Hire professionals. Secretarial support can manage surveys; professional transcription services can transcribe your data or caption your videos (I like rev.com).
Do different research. There's plenty of great video-based research which uses the video as primary data and never transcribes. Or consider online surveys instead of paper, observations instead of interviews, or collaboration with different institutions.
Another kind of project that's difficult for undergraduates is curriculum evaluation (n.b. curriculum development isn't research and therefore is excluded from this article). It's difficult in two ways. (1) Students can't evaluate until they've covered that material, so you're automatically excluding potential research students who are too young for the content. (2) Knowing what makes curricula good requires a lot of higher-level expertise than most students can develop as undergraduates.
Sometimes, when you get started on a project, it seems like it will be tractable and appealing to undergraduates, but as you progress in the project, it isn't. Perhaps the analysis is too complicated, or the data are taking too long to arrive, or the research-enabling tasks are more extensive than anticipated. Perhaps your students thought they might like it, but they don't. It's ok to pull the plug on a project where nobody's having fun. You can save it for later or abandon it altogether.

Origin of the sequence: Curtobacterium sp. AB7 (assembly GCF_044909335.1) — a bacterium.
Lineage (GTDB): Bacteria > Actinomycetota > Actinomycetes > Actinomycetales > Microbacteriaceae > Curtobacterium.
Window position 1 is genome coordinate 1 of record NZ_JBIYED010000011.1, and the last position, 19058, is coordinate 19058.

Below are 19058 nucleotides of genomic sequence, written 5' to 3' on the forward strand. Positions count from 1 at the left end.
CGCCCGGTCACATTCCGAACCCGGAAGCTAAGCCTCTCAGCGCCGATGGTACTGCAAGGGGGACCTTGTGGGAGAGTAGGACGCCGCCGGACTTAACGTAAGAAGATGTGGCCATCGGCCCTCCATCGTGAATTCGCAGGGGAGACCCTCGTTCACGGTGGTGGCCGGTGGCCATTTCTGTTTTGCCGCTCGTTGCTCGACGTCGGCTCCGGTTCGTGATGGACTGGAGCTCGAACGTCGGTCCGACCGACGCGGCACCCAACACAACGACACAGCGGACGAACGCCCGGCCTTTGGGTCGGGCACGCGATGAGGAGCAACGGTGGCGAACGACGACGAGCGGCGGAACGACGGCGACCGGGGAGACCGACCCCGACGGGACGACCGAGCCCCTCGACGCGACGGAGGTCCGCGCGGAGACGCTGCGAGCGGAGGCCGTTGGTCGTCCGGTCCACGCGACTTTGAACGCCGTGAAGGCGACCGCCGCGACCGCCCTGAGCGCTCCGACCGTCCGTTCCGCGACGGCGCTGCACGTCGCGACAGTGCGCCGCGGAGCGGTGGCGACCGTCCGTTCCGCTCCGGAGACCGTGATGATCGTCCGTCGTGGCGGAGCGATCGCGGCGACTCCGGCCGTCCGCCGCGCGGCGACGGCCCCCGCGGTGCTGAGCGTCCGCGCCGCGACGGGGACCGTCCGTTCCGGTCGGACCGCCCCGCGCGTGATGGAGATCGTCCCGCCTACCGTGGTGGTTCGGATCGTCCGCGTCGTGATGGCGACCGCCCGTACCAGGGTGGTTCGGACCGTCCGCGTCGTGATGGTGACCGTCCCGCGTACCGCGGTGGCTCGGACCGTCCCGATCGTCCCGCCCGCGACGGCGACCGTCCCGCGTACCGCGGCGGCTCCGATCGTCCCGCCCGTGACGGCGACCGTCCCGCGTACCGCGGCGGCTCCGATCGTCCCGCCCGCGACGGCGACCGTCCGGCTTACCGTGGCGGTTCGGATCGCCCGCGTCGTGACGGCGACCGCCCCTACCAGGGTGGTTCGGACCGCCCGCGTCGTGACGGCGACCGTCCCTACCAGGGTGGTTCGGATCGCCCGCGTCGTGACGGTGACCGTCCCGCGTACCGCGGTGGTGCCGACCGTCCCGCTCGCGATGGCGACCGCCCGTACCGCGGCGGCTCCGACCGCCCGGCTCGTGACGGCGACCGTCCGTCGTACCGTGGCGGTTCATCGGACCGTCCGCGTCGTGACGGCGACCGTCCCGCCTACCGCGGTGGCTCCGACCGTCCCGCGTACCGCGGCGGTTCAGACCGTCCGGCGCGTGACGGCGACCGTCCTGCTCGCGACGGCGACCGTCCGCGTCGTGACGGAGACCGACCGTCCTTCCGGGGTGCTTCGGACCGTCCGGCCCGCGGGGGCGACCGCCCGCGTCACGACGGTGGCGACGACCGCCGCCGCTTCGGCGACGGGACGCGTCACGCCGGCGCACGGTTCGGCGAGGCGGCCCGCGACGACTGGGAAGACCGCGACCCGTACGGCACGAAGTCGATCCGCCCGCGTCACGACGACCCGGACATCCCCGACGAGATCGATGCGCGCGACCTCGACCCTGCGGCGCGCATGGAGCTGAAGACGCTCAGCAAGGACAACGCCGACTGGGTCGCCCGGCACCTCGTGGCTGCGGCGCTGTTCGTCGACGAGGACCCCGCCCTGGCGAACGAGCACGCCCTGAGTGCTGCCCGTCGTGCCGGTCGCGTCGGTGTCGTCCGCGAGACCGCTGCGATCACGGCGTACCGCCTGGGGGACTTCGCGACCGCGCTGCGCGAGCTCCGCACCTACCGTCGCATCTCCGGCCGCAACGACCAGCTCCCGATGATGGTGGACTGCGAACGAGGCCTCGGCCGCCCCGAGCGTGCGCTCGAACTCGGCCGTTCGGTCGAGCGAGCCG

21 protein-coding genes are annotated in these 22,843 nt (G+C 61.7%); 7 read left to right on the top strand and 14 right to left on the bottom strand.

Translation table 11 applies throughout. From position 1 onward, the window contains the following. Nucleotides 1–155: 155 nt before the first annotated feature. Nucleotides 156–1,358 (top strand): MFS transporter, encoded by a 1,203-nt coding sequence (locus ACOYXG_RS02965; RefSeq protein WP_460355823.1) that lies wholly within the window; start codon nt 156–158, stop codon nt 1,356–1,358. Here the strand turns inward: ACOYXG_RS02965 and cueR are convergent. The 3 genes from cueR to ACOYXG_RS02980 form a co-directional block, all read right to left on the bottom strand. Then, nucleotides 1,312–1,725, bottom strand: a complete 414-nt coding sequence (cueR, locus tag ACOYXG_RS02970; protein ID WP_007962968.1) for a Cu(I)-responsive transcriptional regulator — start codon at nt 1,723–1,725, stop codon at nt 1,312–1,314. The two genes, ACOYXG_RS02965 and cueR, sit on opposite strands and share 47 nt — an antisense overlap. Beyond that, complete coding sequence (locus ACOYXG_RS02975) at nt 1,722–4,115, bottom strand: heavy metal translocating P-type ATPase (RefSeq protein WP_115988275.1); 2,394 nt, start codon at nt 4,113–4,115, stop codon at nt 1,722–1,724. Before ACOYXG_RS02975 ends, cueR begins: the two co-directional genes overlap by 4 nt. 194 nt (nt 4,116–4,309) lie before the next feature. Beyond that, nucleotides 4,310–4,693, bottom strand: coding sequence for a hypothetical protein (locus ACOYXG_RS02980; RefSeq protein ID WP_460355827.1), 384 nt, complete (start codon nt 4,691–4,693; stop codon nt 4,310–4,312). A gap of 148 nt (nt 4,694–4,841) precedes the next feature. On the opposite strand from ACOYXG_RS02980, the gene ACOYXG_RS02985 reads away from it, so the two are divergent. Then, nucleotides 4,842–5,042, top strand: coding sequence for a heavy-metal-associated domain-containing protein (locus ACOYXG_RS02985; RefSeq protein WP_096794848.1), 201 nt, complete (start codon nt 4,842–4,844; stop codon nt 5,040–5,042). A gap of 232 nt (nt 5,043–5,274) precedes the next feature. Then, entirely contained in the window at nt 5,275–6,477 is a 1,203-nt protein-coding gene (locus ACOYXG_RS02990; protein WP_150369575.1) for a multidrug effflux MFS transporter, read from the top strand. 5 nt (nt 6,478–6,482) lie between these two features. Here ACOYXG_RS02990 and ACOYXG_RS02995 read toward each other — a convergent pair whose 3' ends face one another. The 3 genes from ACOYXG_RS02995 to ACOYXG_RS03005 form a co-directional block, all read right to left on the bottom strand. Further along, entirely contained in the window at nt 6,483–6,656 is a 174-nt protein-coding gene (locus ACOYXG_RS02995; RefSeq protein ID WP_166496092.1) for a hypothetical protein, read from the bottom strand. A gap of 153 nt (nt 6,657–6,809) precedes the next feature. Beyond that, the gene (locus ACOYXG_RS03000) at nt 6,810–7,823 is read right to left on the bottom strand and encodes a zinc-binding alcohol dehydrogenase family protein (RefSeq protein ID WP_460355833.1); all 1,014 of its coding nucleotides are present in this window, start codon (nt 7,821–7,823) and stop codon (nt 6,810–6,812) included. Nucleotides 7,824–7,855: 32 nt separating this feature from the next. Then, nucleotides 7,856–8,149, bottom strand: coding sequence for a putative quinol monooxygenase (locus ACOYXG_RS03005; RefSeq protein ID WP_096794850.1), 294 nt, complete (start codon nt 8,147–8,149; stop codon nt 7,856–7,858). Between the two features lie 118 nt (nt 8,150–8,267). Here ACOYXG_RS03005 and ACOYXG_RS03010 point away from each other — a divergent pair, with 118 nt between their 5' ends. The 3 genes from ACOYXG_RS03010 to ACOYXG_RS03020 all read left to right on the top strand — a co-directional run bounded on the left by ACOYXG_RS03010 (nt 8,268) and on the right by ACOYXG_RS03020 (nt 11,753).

Getting students finished in research
A typical undergraduate will do research with you for one summer or one academic year. Some students last longer, and some only one semester. You need to pick projects for them which have a reasonable chance of having encapsulated results within the first 60% of their estimated tenure. Why that short? Because research sometimes takes longer than anticipated, and it's always easy to extend analysis but rarely possible to compress it.
As students are finishing, you need to make sure that their lab notebooks, generative writing, slides, posters, and analysis files are all available to you. If they're writing papers, have them gather as much of their writing as they can into drafts. There are lots of good tools out there for documentation and collaboration; pick ones that work for you. Personally, I use github for code and overleaf for writing, but this is something I struggle with a lot.
If the research is going well and you are generating a lot of exciting new knowledge, you might want to bring in a new student to work together with your finishing student, extending the project even more. This is great for keeping a research program going. You should also find a way to articulate how the new student is doing a slightly different thing so that they can build a sense of ownership over the project.
Becoming a PI: moving from "doing research" to "enabling research"